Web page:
... The cerebellum is conserved across vertebrate evolution, representing a constant mammalian brain fraction. Classically, the cerebellum has been associated only with motor functions. However, the nonmotor role of the cerebellum has recently begun to attract greater attention; currently, its role in brain processing is poorly understood. Cerebellar disruption has consequences beyond motor coordination. Injuries to the posterior cerebellum produces a cognitive-affective syndrome characterized by nonmotor impairment in executive function and affect. The cerebellum receives substantial input from nonmotor cortical regions and projects back to the neocortex. Much evidence has come from neuroanatomical viral tracing studies in primates, suggesting polysynaptic loops join forebrain areas with the cerebellum. Enriched understanding of nonmotor cerebellar function can be achieved by identifying cerebellar polysynaptic connections to nonmotor neocortical areas. Anatomical studies of nonmotor cerebello-cortical loops are instructive of the cerebellum’s role in cognition and affect-function derived from structure. Transsynaptic tracing, histology, and subsequent analysis have challenges including low detection signal, tissue sectioning damage, and biases from manual quantification and anatomical assignment cells. Primary contributions of the thesis involve combining viral tracing with histological techniques for automated quantification of transsynaptic connectivity. I have optimized tissue clearing techniques for detection of virally-infected cells, allowing for volumetric imaging of whole-mouse brains with light-sheet microscopy. Using computational alignment software, I can automatedly and reproducibly register brain volumes to an atlas, removing error-prone manual structure identification. I have generated a local atlas with a complete cerebellum, which maintains translatability with the field standard that lacks the posterior cerebellum. This approach serves as a template solution anatomical commutability across research groups. Using neural networks, we have developed a three-dimensional cell detection pipeline capable of efficiently and accurately detecting polysynaptic connectivity in large brain volumes. Using this pipeline, I present findings showing the cerebellum densely projects to and can influence nonmotor brain regions with functions typically associated with autism spectrum disorder.
Contributors: McCready, Amelia Renee, Bassler, Bonnie L, Molecular Biology Department
... Quorum sensing is a cell-to-cell communication mechanism that bacteria use to orchestrate collective behaviors. Quorum sensing relies on the production, release, accumulation, and detection of extracellular signal molecules called autoinducers. The opportunistic pathogen Pseudomonas aeruginosa possesses multiple quorum-sensing systems, each composed of a receptor-autoinducer pair. Two of the P. aeruginosa quorum-sensing receptors, LasR and RhlR, are canonical LuxR-type receptors, meaning that they closely resemble the founding quorum-sensing receptor, as well as quorum-sensing receptors present in other species of Gram-negative bacteria. The cognate autoinducers for LuxR-type receptors are homoserine lactones. When bound to their ligands, LuxR-type receptors function as transcription factors that activate hundreds of genes underpinning collective behaviors. This work explores LasR and RhlR ligand binding preferences to understand how each of these receptors interacts with cognate and non-cognate ligands and how receptor-ligand interactions drive regulation of downstream quorum-sensing products. First, the work shows how LasR distinguishes between similar homoserine lactones as well as how LasR preferentially selects its own ligand from a mixture of related molecules. Second, the work reports RhlR ligand-independent mutants that display constitutive activity in vivo, providing insight into the enigmatic RhlR structure. Furthermore, the research demonstrates how the activities of RhlR ligand-independent mutants are kept in check with respect to regulation of quorum-sensing products. Finally, this thesis uses a RhlR ligand-independent mutant to reveal how RhlR works in conjunction with the PqsE thioesterase to regulate the production of the critical virulence factor pyocyanin.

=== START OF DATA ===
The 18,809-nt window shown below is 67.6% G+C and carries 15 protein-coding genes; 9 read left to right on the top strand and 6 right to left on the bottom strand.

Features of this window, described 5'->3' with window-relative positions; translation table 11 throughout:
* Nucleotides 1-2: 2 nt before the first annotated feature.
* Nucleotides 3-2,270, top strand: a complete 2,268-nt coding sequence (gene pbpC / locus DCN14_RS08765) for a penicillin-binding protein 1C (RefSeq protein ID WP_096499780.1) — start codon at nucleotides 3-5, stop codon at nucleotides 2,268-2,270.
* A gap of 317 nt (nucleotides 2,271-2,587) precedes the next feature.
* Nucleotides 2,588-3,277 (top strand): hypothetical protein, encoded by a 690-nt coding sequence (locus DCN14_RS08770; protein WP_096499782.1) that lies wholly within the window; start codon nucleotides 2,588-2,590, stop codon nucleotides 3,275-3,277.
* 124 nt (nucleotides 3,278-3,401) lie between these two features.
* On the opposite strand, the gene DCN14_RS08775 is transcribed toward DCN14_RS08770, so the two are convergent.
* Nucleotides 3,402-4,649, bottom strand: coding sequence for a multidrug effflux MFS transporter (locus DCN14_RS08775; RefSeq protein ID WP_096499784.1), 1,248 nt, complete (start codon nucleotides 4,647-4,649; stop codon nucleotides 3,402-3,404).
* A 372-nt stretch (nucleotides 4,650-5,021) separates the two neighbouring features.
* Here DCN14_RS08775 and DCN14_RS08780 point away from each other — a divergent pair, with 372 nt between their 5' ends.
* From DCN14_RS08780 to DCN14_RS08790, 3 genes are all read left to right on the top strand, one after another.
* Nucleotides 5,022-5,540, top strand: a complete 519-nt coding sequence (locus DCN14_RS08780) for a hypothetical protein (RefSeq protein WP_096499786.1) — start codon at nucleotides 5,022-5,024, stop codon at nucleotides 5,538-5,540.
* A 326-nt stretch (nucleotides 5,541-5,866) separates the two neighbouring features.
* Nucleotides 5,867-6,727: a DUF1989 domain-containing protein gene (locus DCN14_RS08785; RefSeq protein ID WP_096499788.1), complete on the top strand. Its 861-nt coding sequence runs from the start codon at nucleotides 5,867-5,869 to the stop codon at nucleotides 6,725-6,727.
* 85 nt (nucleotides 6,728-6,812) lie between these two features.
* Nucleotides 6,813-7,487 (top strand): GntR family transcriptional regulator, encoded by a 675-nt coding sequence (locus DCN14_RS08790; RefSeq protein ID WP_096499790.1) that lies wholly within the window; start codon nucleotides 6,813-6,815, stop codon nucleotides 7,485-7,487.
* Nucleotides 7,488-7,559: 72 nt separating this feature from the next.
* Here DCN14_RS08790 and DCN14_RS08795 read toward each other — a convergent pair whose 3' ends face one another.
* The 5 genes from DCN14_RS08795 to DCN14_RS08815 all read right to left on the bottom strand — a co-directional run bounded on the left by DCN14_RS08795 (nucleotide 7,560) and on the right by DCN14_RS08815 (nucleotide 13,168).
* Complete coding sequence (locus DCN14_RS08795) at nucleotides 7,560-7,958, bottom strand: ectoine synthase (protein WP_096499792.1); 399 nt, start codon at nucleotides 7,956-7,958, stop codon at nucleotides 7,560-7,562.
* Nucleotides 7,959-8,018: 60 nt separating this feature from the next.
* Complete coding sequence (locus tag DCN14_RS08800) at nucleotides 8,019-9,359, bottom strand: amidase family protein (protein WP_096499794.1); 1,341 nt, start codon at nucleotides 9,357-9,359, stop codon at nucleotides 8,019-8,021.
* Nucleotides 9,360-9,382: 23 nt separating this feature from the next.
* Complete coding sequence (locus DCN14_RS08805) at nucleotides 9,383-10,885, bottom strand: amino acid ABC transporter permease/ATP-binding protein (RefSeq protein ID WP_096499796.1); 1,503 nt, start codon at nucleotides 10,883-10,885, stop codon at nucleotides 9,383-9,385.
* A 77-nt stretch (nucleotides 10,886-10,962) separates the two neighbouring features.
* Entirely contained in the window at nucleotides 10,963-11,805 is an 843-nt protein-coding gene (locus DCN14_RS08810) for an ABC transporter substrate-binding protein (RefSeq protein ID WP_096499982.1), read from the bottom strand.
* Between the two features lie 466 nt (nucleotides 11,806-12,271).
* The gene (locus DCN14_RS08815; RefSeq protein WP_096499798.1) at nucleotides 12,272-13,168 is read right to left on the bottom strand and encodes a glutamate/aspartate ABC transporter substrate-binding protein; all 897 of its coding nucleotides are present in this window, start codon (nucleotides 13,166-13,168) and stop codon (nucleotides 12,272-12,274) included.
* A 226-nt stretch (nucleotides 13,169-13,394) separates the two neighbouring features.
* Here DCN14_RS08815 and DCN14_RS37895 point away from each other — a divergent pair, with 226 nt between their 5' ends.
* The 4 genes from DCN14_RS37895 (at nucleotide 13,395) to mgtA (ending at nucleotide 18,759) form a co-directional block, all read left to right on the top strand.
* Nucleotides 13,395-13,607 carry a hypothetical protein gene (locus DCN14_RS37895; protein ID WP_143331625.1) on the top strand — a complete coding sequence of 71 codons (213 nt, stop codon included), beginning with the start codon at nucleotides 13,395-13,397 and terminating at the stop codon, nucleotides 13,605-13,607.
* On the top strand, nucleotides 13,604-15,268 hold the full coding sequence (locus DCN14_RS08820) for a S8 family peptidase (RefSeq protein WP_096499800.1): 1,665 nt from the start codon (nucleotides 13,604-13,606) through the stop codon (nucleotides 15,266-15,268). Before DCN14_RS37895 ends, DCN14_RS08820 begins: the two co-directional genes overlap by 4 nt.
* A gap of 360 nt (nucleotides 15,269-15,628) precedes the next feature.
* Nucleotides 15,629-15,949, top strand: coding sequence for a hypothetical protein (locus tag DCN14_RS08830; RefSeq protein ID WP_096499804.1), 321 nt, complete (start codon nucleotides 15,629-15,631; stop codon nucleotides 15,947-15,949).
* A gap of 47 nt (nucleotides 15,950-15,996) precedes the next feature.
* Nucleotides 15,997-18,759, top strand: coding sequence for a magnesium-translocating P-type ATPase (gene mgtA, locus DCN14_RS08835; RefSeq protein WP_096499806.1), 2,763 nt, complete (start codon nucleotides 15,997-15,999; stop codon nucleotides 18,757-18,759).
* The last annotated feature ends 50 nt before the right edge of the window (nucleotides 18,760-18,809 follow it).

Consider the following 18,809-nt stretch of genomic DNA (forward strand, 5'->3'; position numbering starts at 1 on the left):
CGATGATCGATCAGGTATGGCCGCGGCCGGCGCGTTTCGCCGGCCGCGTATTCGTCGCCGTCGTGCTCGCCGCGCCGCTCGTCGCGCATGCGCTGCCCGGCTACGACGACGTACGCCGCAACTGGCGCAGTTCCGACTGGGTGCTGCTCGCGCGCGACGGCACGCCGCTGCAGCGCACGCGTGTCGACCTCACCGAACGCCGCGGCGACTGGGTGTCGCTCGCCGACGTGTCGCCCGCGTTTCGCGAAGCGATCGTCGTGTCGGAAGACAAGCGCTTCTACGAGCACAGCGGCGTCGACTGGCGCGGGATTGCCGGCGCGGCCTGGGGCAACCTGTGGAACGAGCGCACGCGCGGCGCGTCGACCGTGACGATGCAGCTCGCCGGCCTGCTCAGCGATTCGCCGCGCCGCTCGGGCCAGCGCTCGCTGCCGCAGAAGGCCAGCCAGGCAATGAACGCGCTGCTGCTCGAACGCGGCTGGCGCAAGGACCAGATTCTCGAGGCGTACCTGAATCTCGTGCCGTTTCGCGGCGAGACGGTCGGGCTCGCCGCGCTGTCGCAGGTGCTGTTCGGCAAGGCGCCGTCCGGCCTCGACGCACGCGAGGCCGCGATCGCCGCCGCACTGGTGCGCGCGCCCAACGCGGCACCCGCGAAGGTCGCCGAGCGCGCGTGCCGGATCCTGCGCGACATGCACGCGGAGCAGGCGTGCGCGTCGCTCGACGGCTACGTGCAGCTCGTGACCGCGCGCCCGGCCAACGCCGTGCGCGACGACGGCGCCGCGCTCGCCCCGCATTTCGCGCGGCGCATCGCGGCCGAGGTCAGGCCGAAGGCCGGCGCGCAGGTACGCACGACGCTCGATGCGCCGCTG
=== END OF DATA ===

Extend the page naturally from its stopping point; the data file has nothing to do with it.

Contributors: Petkas, Alex James, Wildberg, Christian, Classics Department
... This dissertation is a study of the Greek letter collection of Synesius of Cyrene (ca. 370 - 415 AD) as the key to his literary oeuvre; I argue that the epistles were a project of political philosophy. Synesius was a Neoplatonist philosopher, student of Hypatia of Alexandria, and eventually became the Metropolitan Bishop of Libya. His letters attest to a community of philosophical friends spread across Libya, Egypt, Syria, and Constantinople, a group which included both pagans and Christians. Synesius' letters drew on a philosophical epistolary tradition which can be meaningfully traced back to Plato and Isocrates in 4th century B.C. Athens. His epistles, like those of near contemporaries Gregory of Nazianzus and emperor Julian, participate in the public culture of the so-called Second Sophistic of the high Roman empire, a context still relevant in the late antique east. Contemporary Neoplatonic philosophers such as Julian, Themistius, Syrianus, and Eunapius would have seen political philosophy as an applied, or practical, activity, in which the deployment of rhetoric for the good of the state was central. In carrying out his political philosophy, Synesius tried to promote the honor, or value, of his own version of philosophy against competing alternatives, especially various forms of Christian asceticism. His letters construct for his community an alternative imaginary space built on classical topography, as an alternative to the late antique city. Synesius' learned classicism was driven by moral and philosophical imperatives attested in other writings of his, and was an earnest response to his unique late antique situation, which included Evagrius of Pontus and the Origenist controversy. Letters from his episcopacy show his attempt to reimagine contemporary realities in classical terms, as he points out continuities where others see change, and contradictions where others see harmony. His letters thus illuminate the values and preoccupations of a less known but important sector of late antique Hellenic society, in which Hypatia was an important player.